Here's some of the early word about today's Supreme Court hearing on the constitutionality of the nation's new health care overhaul law:
-- Five Justices Were Tough: Five members of the court "beat him up pretty hard," NPR's Nina Totenberg says of how the justices treated the counsel representing the government. But she also says, "I don't think you can call this," when asked about whether the court will or won't strike down the so-called individual mandate in the law. Chief Justice John Roberts and Justice Anthony Kennedy "seem to be in play," Nina reports.
-- "Conservative Justices Challenge Government," by The Wall Street Journal. "The Supreme Court's five conservative justices on Tuesday sharply challenged the Obama administration's arguments for the health-care law, with Justice Anthony Kennedy saying the government has a 'very heavy burden of justification' for the measure's requirement that people carry health insurance or pay a penalty."
-- "High Court Justices Appear Split On Insurance Mandate," from our Shots blog. "The U.S. Supreme Court's justices appeared split on whether the federal government can force people to buy health insurance. The court's conservatives appeared skeptical and unmoved by the government's arguments in favor of the mandate."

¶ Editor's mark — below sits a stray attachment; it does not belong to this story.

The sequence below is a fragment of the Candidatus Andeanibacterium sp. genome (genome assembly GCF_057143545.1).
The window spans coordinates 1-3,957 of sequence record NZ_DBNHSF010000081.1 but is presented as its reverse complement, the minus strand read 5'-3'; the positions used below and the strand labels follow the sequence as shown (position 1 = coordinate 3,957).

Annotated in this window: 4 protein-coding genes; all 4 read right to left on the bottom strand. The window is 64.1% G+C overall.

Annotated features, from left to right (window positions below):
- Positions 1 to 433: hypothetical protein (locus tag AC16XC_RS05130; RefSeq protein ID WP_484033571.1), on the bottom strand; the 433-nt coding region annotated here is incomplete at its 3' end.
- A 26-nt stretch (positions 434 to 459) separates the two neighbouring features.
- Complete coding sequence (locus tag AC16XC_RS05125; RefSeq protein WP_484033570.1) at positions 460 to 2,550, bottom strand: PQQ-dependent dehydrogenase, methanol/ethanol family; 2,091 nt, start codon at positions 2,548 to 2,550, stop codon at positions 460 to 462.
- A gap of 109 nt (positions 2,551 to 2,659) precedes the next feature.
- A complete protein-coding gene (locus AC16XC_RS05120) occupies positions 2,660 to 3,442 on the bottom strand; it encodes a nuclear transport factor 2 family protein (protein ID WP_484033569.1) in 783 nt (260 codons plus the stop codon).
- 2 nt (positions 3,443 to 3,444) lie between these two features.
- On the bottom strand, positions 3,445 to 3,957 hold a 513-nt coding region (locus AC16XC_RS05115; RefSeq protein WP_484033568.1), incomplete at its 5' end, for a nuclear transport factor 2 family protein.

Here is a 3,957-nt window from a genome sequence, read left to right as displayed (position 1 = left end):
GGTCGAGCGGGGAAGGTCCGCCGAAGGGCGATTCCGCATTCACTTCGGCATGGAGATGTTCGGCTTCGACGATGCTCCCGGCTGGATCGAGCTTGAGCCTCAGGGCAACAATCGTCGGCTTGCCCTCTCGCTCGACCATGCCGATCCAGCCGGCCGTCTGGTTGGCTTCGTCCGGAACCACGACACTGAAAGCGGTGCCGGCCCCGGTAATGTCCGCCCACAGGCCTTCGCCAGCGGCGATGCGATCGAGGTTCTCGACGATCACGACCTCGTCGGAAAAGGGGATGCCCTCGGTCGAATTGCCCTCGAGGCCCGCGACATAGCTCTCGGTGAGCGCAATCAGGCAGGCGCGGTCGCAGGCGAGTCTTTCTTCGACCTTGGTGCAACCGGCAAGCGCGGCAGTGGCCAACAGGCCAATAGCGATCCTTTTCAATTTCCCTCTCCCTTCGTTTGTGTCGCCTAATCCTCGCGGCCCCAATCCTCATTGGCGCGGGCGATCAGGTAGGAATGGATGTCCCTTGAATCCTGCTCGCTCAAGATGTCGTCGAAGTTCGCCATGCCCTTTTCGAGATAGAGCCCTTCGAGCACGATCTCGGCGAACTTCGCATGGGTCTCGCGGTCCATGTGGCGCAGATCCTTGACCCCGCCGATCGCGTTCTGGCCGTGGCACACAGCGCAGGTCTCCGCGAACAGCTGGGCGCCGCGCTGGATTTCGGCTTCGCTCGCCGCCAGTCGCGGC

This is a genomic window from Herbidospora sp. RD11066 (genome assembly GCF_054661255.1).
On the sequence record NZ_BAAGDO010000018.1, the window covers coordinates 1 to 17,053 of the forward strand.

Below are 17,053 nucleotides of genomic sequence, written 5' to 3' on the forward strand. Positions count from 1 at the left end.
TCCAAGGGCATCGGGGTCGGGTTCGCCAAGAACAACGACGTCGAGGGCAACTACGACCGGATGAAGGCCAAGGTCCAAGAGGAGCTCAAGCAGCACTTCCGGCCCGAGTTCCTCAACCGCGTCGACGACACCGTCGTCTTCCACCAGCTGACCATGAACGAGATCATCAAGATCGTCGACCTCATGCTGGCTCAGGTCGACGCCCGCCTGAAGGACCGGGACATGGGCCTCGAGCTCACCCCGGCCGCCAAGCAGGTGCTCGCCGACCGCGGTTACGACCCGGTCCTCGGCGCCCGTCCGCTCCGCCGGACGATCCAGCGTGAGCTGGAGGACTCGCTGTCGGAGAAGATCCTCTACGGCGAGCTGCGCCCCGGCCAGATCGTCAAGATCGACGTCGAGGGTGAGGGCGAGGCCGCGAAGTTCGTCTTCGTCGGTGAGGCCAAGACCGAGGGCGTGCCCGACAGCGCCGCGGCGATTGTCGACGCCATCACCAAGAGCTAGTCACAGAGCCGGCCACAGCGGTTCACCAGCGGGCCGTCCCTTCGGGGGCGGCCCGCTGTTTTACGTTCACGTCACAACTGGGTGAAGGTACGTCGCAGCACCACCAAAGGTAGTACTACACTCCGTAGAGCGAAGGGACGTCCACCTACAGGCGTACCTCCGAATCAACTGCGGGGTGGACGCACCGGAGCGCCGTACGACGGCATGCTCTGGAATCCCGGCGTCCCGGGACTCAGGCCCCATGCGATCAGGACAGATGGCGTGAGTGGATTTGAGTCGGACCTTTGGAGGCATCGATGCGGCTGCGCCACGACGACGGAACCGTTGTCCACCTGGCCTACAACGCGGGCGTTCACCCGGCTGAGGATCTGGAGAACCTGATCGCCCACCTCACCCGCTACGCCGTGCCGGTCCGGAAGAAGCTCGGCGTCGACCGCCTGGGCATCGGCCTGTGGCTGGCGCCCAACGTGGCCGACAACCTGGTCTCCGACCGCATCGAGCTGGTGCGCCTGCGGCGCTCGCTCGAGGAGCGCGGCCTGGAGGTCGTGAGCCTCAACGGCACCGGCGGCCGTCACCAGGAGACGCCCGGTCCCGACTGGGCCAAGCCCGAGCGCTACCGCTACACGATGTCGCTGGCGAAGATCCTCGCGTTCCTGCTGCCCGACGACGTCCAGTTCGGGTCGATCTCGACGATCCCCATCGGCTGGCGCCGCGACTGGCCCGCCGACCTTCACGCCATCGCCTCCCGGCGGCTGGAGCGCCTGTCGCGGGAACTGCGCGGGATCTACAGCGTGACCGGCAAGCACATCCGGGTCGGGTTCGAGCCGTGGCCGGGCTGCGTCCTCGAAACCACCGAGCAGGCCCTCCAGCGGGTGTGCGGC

-- "It Will Be Close. Very Close," by SCOTUSBlog. "After pressing the government with great questions [Justice Anthony] Kennedy raised the possibility that the plaintiffs were right that the mandate was a unique effort to force people into commerce to subsidize health insurance but the insurance market may be unique enough to justify that unusual treatment. But he didn't overtly embrace that. It will be close. Very close."
-- "Justices Signal Possible Trouble For Health Insurance Mandate," by the Los Angeles Times. "The Supreme Court's conservative justices Tuesday laid into the requirement in the Obama administration's healthcare law that Americans have health insurance, as the court began a much-anticipated second day of arguments on the controversial legislation."
As Nina reported earlier on Morning Edition, the words' "health care mandate" do not actually appear in the law.
Reminder: Our friends at the Shots blog are taking the lead on rounding up NPR's coverage, which is also packaged here.